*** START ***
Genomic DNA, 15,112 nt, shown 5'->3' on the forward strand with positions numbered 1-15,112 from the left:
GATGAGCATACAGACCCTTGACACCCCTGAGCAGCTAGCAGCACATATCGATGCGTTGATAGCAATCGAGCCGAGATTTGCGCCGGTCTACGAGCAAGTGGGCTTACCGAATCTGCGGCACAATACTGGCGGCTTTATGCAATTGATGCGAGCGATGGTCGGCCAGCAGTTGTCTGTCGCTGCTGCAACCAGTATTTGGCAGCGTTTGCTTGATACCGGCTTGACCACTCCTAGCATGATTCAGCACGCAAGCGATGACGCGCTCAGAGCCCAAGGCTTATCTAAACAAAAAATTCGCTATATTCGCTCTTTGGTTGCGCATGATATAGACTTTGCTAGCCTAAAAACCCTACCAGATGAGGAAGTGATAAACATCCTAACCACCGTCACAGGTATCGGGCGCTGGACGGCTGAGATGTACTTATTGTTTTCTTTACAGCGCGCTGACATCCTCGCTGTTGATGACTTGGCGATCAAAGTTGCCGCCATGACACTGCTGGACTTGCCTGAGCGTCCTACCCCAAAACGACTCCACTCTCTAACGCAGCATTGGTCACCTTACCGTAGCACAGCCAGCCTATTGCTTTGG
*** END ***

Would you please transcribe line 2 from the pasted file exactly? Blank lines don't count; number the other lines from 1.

GATGAGCATACAGACCCTTGACACCCCTGAGCAGCTAGCAGCACATATCGATGCGTTGATAGCAATCGAGCCGAGATTTGCGCCGGTCTACGAGCAAGTGGGCTTACCGAATCTGCGGCACAATACTGGCGGCTTTATGCAATTGATGCGAGCGATGGTCGGCCAGCAGTTGTCTGTCGCTGCTGCAACCAGTATTTGGCAGCGTTTGCTTGATACCGGCTTGACCACTCCTAGCATGATTCAGCACGCAAGCGATGACGCGCTCAGAGCCCAAGGCTTATCTAAACAAAAAATTCGCTATATTCGCTCTTTGGTTGCGCATGATATAGACTTTGCTAGCCTAAAAACCCTACCAGATGAGGAAGTGATAAACATCCTAACCACCGTCACAGGTATCGGGCGCTGGACGGCTGAGATGTACTTATTGTTTTCTTTACAGCGCGCTGACATCCTCGCTGTTGATGACTTGGCGATCAAAGTTGCCGCCATGACACTGCTGGACTTGCCTGAGCGTCCTACCCCAAAACGACTCCACTCTCTAACGCAGCATTGGTCACCTTACCGTAGCACAGCCAGCCTATTGCTTTGG